A Teenie Studio, Final Project (prior: Hill District)

For my final project, I expanded the scope of interest from imagery of the Hill District to the Teenie Harris archive as a whole. Specifically, my focus became Teenie’s studio practice, which included a large set of photos in front of a single large white circle backdrop.

studio_practice_examplesTo my knowledge, there is no other photographer who maintained this practice. Thus, within his studio, the white circle became Teenie’s “signature.” Many of the individuals pictured in these photographs have passed away and few remain to this day who can relate their stories of Teenie, the atmosphere he created, and what he meant to Pittsburgh communities.

So, I set out to find new meanings in his imagery and his traditions by bringing them back to life in the heart of Pittsburgh today. By engaging others, I hoped to discover new ways of understanding his images and together, develop new customs and forms of meaning around the studio photograph. Hence, a Teenie Studio—a portable, interactive photo studio in the spirit of Teenie Harris.

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With the help of Joanna McAllister, we set set up a studio in downtown Pittsburgh, at the corner of Liberty Ave and Strawberry Way, in the alley on the side of SPACE Gallery.

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The setup was as such: A web camera attached to a tripod would send live video to the projector, which projected on the wall opposite the “studio wall.” This not only allowed subjects the ability to see themselves projected large, but, coupled with jazz playing loudly through our speakers, entreated passerby’s to approach and partake in the experience. Once someone would agree to have their photo taken, we would tell them about Teenie Harris, show them some of his own photographs, and escort them to the “studio,” where they would be instructed to stand in front of the big white circle. We would hold up a small black touch-activated “clicker,” made from a Makey Makey, build up the excitement and count to three. 1… 2… 3… Cheese! Once their photo was taken, the projected image would flash white and their photo would appear inside a thin white frame. After a few seconds, it would drop from the screen and fall into the small table monitor. Here, they were able to input their email and have their photo sent to them immediately. We would thank them for their time and let them go on their way.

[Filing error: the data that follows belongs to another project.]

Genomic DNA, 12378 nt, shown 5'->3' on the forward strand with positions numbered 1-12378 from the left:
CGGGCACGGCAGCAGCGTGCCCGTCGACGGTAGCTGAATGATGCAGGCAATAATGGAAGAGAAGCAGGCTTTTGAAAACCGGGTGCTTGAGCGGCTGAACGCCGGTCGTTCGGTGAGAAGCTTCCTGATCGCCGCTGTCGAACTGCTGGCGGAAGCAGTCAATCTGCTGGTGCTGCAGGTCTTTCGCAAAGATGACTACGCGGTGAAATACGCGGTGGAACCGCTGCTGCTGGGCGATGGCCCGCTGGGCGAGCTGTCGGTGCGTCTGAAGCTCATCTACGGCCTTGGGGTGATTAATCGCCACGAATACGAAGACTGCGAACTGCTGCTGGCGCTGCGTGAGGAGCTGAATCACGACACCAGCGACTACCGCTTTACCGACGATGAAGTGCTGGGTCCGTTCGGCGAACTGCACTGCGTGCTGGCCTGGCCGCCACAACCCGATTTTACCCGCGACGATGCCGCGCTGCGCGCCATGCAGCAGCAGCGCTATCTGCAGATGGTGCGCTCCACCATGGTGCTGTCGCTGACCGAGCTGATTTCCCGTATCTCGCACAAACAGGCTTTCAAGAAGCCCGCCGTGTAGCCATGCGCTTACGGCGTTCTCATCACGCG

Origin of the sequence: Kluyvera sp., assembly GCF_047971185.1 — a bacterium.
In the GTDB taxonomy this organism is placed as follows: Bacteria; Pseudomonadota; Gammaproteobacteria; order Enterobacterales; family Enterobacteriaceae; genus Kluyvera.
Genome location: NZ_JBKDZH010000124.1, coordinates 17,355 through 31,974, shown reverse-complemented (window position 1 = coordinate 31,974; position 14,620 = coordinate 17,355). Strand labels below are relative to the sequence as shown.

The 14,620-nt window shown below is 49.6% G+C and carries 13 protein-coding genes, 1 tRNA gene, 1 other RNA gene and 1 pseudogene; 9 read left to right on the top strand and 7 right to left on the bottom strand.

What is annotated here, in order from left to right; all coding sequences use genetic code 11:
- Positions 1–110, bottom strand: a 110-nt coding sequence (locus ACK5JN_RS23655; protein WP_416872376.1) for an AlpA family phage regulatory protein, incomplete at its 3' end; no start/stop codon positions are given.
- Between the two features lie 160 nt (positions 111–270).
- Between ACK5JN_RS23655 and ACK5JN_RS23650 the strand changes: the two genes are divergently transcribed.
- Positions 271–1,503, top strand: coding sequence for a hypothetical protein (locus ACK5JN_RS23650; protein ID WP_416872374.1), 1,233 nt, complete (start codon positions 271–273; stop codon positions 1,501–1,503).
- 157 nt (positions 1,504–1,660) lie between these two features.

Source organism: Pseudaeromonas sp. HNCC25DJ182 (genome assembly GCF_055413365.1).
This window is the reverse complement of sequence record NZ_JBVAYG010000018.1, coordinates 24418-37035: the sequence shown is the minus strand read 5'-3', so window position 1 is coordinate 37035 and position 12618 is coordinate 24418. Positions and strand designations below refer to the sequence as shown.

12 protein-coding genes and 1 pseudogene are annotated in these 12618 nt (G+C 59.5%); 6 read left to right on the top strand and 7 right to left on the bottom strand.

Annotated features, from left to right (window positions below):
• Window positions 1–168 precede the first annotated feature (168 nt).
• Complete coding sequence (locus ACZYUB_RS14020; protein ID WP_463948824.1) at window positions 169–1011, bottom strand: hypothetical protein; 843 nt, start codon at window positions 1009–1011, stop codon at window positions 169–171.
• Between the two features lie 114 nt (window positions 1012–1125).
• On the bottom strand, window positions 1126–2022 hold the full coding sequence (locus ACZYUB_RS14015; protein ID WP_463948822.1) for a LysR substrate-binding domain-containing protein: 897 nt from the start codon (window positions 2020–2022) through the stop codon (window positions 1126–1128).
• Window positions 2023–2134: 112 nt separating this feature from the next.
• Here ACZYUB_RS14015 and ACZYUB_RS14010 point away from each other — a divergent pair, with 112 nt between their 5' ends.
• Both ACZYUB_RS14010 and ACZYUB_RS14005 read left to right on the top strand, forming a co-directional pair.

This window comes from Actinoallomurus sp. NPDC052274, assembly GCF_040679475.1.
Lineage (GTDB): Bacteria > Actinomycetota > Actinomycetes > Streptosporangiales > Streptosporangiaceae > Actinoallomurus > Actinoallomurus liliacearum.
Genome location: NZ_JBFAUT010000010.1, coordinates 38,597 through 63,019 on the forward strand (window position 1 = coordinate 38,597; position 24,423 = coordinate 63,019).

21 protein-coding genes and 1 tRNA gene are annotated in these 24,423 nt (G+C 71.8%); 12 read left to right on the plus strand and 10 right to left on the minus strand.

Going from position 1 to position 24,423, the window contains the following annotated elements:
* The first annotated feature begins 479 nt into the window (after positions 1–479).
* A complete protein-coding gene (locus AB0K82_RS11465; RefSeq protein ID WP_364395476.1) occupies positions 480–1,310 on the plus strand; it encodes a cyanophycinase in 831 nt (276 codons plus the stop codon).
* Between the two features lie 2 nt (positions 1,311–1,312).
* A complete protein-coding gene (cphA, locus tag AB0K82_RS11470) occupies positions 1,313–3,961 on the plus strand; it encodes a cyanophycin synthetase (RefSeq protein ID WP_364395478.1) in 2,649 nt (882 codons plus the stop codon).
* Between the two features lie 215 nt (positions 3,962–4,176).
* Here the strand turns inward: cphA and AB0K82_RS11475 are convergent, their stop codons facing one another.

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Here is a demo of the projected, monitor, and reference imagery:


In response to our efforts, we got mixed reactions. Some individuals were excited about what we were doing and were openly willing to participate and play. However, others were weary and skeptical of our intentions. After all, we were in a back alley asking people to take their photos. Looking back, I think there could have been a few small adjustments that would have served to legitimize us tenfold. For example:

– We brought a full lighting kit, but didn’t set it up because the web camera worked well enough in low light and we didn’t have enough room in the alley if cars were driving by. Even if we hadn’t used the lights, they would have been wonderful props, helping create a atmosphere and a defined studio space, inside of which you were allowed to be fun, crazy, etc.

– Asking for people’s emails is efficient for digitally sharing imagery, but raises privacy concerns for those providing the email. Had I bought or borrowed a printer, there would be much fewer privacy concerns, since the subject would only have a to take a piece of paper with them.

– We got a variety of people to participate, but there weren’t as many walking the streets as we had hoped. Even though it was a Saturday night, the streets were quiet. With better planning and knowledge of Pittsburgh events, we could have a built a more vibrant, participatory experience.

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Here are a few of the “studio photographs” we took, in classic black and white:

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Each image tells a different story, each uniquely Pittsburgh but all in some way the same. Represented here is a sample of Pittsburgh that passed through our space during a specified period of time. There is a bias to the community presented here: generally young white professionals. If the heart of culture today is Downtown Pittsburgh, how has the city changed? What might its portrait look like? What will its portrait be in 20 years time?

These are questions that Teenie Harris asked many decades ago when he captured the essence of African American life in and around the Hill District—at the crossroads of the world. I think it’s important to keep asking these questions, comparing where we’ve been with where we want to go, as neighborhoods change and the character of spaces evolve. I continue to struggle with recontextualizing this imagery, but hope this exploration shines a small amount of light on all the possibilities this archive still holds. After all, to continue moving forward, we must know where we have been.

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This project initially began as a series of recreations of Teenie Harris’s exact style of photographing buildings, with particular interest to religious structures that still exist to this day. Here’s visual documentation of those explorations leading up to this final project execution:

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Openframeworks code for projecting a small studio here.

Many thanks to Ali Momeni, Illah Nourbakhsh, Colter Harper, Joanna McAllister, and the Carnegie Museum for their help and support.

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